Spices are hygroscopic goods (hygroscopicity), which interact with the moisture in the air. The risk of mold growth is naturally at its greatest in warm, damp air. The cargo may become musty, and the risk of self-heating increases with an elevated air moisture content.

Cardamom should be protected from relative humidities > 75% and direct exposure to moisture, as the outer capsules may become discolored (blackening). The risk of mold growth is particularly marked at such levels of humidity.

Mold-damaged goods inevitably lose value. Moisture-damaged goods should therefore be separated from undamaged goods as soon as possible [13].

In order to prevent condensation on the ship’s side or container walls from affecting the cargo, care should be taken to leave an adequate gap between the cargo stack and the ship’s side.

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RF Ventilation

Cardamom requires particular temperature, humidity/moisture and possibly ventilation conditions (SC VI) (storage climate conditions).

If the product is at „shipping dryness“, it does not have to be ventilated during transport. However, if the water content does not meet these guidelines, the following ventilation measures should be implemented to eliminate the potential for dampness:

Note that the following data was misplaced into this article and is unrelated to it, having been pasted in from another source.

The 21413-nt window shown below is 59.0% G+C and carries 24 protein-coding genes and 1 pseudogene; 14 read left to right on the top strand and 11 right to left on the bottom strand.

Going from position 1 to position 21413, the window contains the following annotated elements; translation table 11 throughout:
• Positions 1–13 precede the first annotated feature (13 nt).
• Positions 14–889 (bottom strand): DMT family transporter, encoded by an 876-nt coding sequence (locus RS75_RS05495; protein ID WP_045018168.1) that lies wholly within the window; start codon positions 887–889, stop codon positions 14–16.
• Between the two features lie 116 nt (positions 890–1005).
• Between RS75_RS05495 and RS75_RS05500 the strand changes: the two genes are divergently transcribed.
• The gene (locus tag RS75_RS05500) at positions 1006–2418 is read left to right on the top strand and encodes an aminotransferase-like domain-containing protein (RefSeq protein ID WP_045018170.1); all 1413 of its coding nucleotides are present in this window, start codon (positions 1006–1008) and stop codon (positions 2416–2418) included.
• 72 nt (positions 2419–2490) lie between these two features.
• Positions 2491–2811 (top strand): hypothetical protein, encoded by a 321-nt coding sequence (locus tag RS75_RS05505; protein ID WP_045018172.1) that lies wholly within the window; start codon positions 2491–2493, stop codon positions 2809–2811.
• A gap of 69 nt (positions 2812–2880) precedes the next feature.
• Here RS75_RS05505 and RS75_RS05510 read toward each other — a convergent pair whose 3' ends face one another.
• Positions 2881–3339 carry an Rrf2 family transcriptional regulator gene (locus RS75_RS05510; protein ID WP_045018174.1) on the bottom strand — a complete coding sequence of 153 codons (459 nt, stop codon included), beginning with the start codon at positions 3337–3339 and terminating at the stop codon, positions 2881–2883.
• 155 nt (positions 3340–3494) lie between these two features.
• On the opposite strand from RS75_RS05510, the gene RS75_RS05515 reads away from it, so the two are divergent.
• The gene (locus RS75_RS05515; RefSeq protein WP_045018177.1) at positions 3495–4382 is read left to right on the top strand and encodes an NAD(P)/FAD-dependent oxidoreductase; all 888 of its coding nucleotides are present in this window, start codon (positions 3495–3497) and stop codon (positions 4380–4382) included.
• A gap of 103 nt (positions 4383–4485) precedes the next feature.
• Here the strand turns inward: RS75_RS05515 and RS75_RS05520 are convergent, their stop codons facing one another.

Recommended ventilation conditions: air exchange rate: 6 changes/hour (airing)

In order to avoid formation of mold, the stowage space should be cool, dry and, most particularly, easy to ventilate.

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RF Biotic activity

Cardamom displays 3rd order biotic activity.

It is among those products in which respiration processes are suspended. Nevertheless, biochemical, microbial and other decomposition processes still proceed in such products and must be taken into consideration.

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RF Gases

No risk.

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RF Self-heating / Spontaneous combustion

An elevated moisture content and excessively high temperatures create a risk of self-heating.

Oil content: 3.0 – 8.0% essential oils [1], in particular cardamom oil, which has a high cineole content.

The fatty oil content is approx. 2% [4].

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RF Odor